By Ruth Marcus
“You don’t have to drink. You just have to pay.”
Has there ever been a better summary of how Washington works—and the need for campaign finance reform—than this line from a 2007 e-mail?
The context: An executive at Innovative Concepts, a small defense contractor, was balking at going to a wine-tasting fundraiser for Rep. Jim Moran. The Virginia Democrat sits on the Appropriations subcommittee that controls defense spending—and the executive’s boss made clear that attendance had nothing to do with the quality of the cabernet.
Moran raked in almost $92,000 at the event, sponsored by the now-defunct lobbying firm PMA Group. And Innovative Concepts received an $800,000 earmark in the next defense spending bill.
It went almost unnoticed last week, but a plucky new outfit called the Office of Congressional Ethics (OCE) referred to the Justice Department a stack of such e-mails and other evidence collected in its investigation of the PMA Group.
The action came after the House ethics committee—more accurately described as The Place Sleaze Goes to Die—did the usual in the face of a lengthy report submitted by the OCE: nothing. An independent board set up by the House after the Jack Abramoff lobbying scandal, the OCE was supposed to goose the lethargic ethics committee into action. It hasn’t—but its ability to gather and release evidence has at least exposed the panel’s see-no-evil complacency.
There is nothing necessarily illegal in the Innovative Concepts transaction, which is, of course, the scandal. Washington operates on the tacit understanding that campaign contributions grease the way for access and influence. Both sides in this transaction, lawmaker and donor, perceive, or at least present, themselves as the victim: elected officials as captives of a system that demands incessant fundraising; donors as the target of a none-too-subtle shakedown scheme.
As the legislative director for Teledyne Controls, a California defense contractor, told OCE investigators, “It does go through your mind whether you are buying influence.” Yah think? The OCE report details how Indiana Democrat Pete Visclosky told defense contractors to file earmark requests by Feb. 15, sent out invitations to a fundraiser a few weeks later, and submitted earmark requests on behalf of those donors the week after the event.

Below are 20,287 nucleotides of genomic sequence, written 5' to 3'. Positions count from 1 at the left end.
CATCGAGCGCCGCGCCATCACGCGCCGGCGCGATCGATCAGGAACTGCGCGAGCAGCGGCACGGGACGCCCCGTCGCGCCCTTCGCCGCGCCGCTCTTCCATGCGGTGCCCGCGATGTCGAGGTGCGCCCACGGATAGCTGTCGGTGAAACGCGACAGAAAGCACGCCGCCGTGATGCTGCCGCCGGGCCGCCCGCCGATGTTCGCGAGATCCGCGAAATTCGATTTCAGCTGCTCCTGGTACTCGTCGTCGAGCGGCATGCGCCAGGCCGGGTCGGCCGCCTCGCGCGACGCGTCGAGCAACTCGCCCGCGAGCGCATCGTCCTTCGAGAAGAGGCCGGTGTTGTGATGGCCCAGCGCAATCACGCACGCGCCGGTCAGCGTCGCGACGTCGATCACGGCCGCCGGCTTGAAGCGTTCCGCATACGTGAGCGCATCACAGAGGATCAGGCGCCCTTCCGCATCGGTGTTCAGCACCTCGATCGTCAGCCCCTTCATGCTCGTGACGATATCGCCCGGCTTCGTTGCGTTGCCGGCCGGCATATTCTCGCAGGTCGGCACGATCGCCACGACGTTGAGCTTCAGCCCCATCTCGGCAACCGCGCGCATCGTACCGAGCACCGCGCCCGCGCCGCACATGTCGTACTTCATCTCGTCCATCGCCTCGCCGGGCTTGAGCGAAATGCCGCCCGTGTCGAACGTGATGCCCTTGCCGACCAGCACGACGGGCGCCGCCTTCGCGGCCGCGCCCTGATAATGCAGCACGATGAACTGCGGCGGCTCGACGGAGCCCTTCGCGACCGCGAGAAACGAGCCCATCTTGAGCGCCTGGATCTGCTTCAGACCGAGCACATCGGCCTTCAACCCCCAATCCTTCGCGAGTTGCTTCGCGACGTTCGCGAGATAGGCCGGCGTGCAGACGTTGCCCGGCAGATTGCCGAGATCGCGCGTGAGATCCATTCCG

“Can you give me some justification for giving $20K to Visclosky?” one executive wrote in an e-mail at the time. Answer: “We have gotten over 10M in adds from him.” In business, that’s what they call a good return on your investment.
The PMA lobbyists were particularly brazen, but the continuing influence of lobbyists was demonstrated in a story Monday by The Washington Post’s Dan Eggen about how they collect and distribute campaign cash. Eggen, examining reports required by a new lobbying law, found some astonishing numbers. Brian L. Wolff, a former aide to House Speaker Nancy Pelosi and director of House Democrats’ campaign arm, bundled more than $600,000 for Democrats in the past year in his new role as top lobbyist for the Edison Electric Institute.
Wolff described the bundling as “my night job.” In all, nearly 160 lobbyists raised at least $9 million in the past year for federal candidates and political parties. Care to speculate how long it takes for their phone calls to be returned?
There is a simple way out of this swamp—public financing of congressional campaigns. That may seem like a long shot, but such a measure has been introduced in the House by Connecticut Democrat John Larson and North Carolina Republican Walter Jones, who have assembled an impressive 152 co-sponsors, and in the Senate by Illinois Democrat Dick Durbin and 20 co-sponsors.
I’ve expressed concerns about the unintended consequences of public funding laws, but the Fair Elections Now Act is carefully crafted to avoid some of the pitfalls. It sets a high threshold for qualifying (candidates must raise at least $50,000 on their own in donations of $100 or less, all from residents of their home state). Grants would be generous enough to encourage participation ($360,000 for a House primary campaign, for instance) but would also be calibrated to reflect candidates’ support, with additional matching funds of $4 in public funds for each $1 raised by candidates themselves. The estimated cost is between $2 billion and $3 billion per election.
Real money, but a promising way out of the sickening current arrangement of “you don’t have to drink, you just have to pay.”
Ruth Marcus’ e-mail address is marcusr(at symbol)washpost.com.
© 2010, Washington Post Writers Group